Here's Everything You Ever Wanted To Know About Prenups (But Were Afraid To Ask)


Prenups: They're not just for celebrities anymore. In fact, more of your engaged friends may be getting them than they admit. Prenuptial agreements are more popular than ever, and millennials appear to be driving the trend: In a 2013 survey by the American Academy of Matrimonial Lawyers, 63% of divorce attorneys say they've seen an uptick in prenups.

"Historically, most people that were getting prenups were people with substantial wealth or family money, or people who were getting married for the second time and wanted to make sure their assets were protected for the kids," Regina DeMeo, a Washington, D.C., divorce attorney, told Mic.  

"Definitely since the Great Recession around 2009 there has been a spike in prenups overall, but the big surprise is the gain in use among the millennials, who often are marrying for the first time and may not have much."

But despite their growing popularity, there's still a stigma around prenups. Many people think prenups aren't romantic, or they're exclusively used by wealthy people trying to protect their assets against shallow gold diggers. Unfortunately, that fear of judgment discourages couples who've signed prenups from speaking up about what they are and how they actually work. 

In the spirit of clearing the air, Mic spoke with three prenup experts to find out the truth about prenups — because you can't decide it's right for you without understanding what it actually is first. 

What is a prenup, and how do you get one?


Think of a prenup as an insurance policy on your marriage that you get to write yourself. At its core, it's a financial agreement between two parties. (Prenups can't discuss custody of any future children, for example.)

"A prenup can be as simple as, 'my stuff before we were married is still my stuff, and your stuff before we were married is still your stuff," Sandy Arons, a certified divorce finance analyst, told Mic. "Not only that, but it can say, 'if our marriage only lasts two years you get nothing. But if we remain married five years, you get more.'"

It's important to take into account that a prenup isn't foolproof. While all states recognize prenups in theory, in practice each state has different requirements for a prenup to hold up in court, which is why it's important to follow the proper procedure if you are going to get one.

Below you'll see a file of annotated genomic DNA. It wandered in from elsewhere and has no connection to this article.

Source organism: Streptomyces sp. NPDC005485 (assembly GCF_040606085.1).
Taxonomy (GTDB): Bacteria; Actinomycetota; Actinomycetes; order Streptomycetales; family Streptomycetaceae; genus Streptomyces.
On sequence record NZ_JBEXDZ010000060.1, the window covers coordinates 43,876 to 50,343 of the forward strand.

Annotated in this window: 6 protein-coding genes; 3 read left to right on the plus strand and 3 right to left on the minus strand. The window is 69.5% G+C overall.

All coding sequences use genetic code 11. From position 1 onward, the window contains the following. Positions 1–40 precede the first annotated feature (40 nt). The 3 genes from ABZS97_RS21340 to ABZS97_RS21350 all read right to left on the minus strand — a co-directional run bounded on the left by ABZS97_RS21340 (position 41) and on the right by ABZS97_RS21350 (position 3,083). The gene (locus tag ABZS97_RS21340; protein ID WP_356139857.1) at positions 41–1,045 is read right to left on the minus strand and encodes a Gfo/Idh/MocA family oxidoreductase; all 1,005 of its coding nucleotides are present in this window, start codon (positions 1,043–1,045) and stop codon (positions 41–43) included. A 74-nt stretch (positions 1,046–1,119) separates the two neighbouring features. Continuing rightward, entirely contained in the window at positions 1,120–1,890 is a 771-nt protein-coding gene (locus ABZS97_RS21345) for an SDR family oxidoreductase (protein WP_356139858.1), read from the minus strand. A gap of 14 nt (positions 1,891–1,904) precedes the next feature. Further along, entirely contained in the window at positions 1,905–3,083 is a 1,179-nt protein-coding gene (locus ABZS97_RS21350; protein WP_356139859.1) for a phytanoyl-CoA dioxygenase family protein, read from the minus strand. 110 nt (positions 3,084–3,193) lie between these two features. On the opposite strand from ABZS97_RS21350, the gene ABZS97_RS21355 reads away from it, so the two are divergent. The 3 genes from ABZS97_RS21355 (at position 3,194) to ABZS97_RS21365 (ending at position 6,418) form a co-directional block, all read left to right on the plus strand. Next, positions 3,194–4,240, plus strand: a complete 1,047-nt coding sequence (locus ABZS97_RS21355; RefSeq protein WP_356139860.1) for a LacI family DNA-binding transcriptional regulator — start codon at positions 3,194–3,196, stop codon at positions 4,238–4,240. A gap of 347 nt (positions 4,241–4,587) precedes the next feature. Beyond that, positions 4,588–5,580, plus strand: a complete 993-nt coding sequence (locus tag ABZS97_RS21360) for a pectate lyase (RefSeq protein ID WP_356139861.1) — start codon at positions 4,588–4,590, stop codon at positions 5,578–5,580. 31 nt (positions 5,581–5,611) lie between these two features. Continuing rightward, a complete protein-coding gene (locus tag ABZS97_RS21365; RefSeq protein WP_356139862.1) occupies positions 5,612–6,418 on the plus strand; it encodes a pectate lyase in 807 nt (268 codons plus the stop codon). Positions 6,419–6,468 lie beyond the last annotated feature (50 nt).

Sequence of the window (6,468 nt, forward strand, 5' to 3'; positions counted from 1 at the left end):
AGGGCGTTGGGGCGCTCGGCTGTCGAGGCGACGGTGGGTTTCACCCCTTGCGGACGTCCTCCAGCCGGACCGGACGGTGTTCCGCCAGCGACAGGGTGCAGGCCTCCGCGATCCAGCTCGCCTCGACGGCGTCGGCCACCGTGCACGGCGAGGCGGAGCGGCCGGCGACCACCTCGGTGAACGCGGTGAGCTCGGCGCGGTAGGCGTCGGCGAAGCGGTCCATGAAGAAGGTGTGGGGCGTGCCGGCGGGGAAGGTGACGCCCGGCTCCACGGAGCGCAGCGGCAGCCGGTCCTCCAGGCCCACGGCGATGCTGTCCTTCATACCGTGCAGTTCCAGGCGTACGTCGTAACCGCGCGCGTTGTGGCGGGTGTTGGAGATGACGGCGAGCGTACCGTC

The first step is having an open financial discussion with your partner and deciding what you want your finances to look like before meeting with an attorney. Once that delightful conversation is over, you and your partner both need independent lawyers so there's no conflict of interest.

"The laws do differ from state to state, but generally we all want to make sure there is 1. full disclosure of the finances; 2. ample time to review and negotiate; and 3. the opportunity to discuss with your own attorney," DeMeo said. That means you can't sign a prenup minutes before walking down the aisle. 

Recently, some couples have gotten more complicated with their prenups, with celebrities like Jessica Biel and Justin Timberlake reportedly including "lifestyle clauses" in their contracts that specify how the marriage will work. (Some lifestyle clauses even include requirements as to how many times per week the couple will have sex.) But those clauses rarely hold up in court. 

The most common reasons people get prenups, and how to know if it's right for you

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"The reason why people sign prenups is because they want to determine how financial issues are going to be resolved in the event they get divorced, instead of having the court determine the issues according to the law," Robert Wallack, a celebrity divorce attorney, told Mic. "So we call it an 'opt-out agreement,' meaning that they're choosing to opt out of having the court decide according to the laws of whichever state they're in."